I’m guessing Lynn has already beaten the bushes for ANY other records on grandma’s mom, especially marriage and divorce records. But I’m wondering whether she’s looked for other records about the woman grandma’s mom worked for. I don’t know the exact timing, but there was a huge migration to Detroit in the early 1900s. These two ladies could have been from anywhere. Chances are good they were from the same place, though. She’s definitely a “person of interest” to research. Records about this employer/grandma may lead to clues about her grandma’s own origins. So a first step may be for Lynn to research where the employer/grandma was born, and see if grandma’s family name shows up in the same place.
That concept is called cluster research, where you try to recognize little migratory groups and use other members of the group to learn more about your own ancestor of primary interest. It’s a concept I talk with Gems Editor Sunny Morton about in the November 2015 Family Tree Magazine podcast, which I host.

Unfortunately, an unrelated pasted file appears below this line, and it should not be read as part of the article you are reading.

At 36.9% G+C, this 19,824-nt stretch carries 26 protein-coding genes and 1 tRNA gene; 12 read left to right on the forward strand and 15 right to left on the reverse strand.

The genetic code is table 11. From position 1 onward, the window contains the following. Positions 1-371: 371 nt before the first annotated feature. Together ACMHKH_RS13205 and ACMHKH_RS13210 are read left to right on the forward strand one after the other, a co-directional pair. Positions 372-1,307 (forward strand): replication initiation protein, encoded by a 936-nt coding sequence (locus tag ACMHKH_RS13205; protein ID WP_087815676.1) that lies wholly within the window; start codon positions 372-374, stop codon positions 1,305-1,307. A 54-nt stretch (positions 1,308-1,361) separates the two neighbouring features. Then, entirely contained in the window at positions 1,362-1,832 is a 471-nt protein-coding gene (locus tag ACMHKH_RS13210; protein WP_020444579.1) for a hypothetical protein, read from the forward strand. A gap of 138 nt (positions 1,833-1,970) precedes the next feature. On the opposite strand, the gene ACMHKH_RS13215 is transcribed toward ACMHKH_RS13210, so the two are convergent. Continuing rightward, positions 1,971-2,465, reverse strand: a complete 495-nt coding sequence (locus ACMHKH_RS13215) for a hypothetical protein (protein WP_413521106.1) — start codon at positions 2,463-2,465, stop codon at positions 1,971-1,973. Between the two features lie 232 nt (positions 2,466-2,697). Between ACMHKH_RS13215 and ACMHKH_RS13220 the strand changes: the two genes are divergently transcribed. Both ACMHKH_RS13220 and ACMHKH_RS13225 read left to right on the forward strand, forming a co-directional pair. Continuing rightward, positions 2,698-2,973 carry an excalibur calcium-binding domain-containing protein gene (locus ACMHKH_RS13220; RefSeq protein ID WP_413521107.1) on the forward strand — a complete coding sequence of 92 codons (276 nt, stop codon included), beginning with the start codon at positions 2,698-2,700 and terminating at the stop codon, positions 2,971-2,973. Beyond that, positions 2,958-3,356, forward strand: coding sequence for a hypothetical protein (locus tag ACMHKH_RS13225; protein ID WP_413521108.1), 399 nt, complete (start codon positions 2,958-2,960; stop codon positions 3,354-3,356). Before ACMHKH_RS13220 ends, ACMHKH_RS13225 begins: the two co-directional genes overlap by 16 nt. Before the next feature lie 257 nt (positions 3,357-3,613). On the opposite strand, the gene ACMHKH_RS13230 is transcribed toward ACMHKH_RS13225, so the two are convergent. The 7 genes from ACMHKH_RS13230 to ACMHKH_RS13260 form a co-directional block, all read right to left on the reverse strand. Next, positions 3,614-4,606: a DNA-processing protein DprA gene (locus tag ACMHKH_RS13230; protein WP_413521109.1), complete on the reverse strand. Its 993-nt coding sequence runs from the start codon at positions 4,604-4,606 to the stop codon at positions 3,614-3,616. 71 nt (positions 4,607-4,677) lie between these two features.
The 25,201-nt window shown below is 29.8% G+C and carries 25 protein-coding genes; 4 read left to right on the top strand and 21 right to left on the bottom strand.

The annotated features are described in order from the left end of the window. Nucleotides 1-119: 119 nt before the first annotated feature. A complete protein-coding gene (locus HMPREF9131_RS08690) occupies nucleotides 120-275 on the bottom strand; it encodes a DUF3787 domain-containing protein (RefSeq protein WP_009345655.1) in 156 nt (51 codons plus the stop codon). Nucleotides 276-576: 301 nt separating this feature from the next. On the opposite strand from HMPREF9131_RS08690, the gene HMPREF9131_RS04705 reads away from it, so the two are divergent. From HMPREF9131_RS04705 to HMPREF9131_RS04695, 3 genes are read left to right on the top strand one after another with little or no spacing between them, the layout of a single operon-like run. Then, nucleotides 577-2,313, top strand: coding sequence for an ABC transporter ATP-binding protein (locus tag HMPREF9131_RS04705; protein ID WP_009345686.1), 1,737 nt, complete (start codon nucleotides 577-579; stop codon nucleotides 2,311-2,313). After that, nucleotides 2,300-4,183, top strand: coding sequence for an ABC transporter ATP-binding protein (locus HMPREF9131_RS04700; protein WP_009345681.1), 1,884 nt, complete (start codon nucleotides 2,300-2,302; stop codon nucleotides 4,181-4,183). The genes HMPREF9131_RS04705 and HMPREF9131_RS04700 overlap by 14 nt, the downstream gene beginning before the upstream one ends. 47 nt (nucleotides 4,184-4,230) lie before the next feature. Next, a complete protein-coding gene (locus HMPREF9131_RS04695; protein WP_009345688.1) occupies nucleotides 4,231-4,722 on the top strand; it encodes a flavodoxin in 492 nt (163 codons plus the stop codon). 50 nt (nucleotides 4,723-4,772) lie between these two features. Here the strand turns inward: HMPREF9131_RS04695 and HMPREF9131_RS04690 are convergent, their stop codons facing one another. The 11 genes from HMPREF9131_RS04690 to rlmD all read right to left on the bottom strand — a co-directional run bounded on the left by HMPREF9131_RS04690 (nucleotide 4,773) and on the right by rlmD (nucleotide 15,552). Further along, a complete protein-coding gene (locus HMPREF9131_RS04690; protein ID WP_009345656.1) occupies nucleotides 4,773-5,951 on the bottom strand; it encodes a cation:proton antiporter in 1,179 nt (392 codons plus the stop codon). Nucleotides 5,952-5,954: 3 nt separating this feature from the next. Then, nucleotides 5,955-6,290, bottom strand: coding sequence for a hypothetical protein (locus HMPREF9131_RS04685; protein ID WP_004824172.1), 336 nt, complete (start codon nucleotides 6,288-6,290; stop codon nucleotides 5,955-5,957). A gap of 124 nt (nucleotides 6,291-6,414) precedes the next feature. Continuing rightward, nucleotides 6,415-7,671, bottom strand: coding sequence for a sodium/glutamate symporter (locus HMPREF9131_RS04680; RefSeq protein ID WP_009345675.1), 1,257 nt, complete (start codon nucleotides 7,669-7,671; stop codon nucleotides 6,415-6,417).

DNA for “Missing Parents”
The other avenue that it may be time for Lynn to try is DNA testing. Depending on which test she takes, her results may lead to common relatives on either side of her grandmother’s mother’s family. For example, if grandma had a full-blooded brother (which may be impossible to know for sure), a DNA test on one of his male descendants may point to the identity of the unknown grandma’s dad.
I recommended to Lynn that she check out our series of DNA guides written by our resident DNA expert, Diahan Southard. They will walk you confidently through the next steps in your genetic genealogy journey.
How to Get Started Using DNA for Family History Research
More Skills You Can Use to Solve Genealogy Mysteries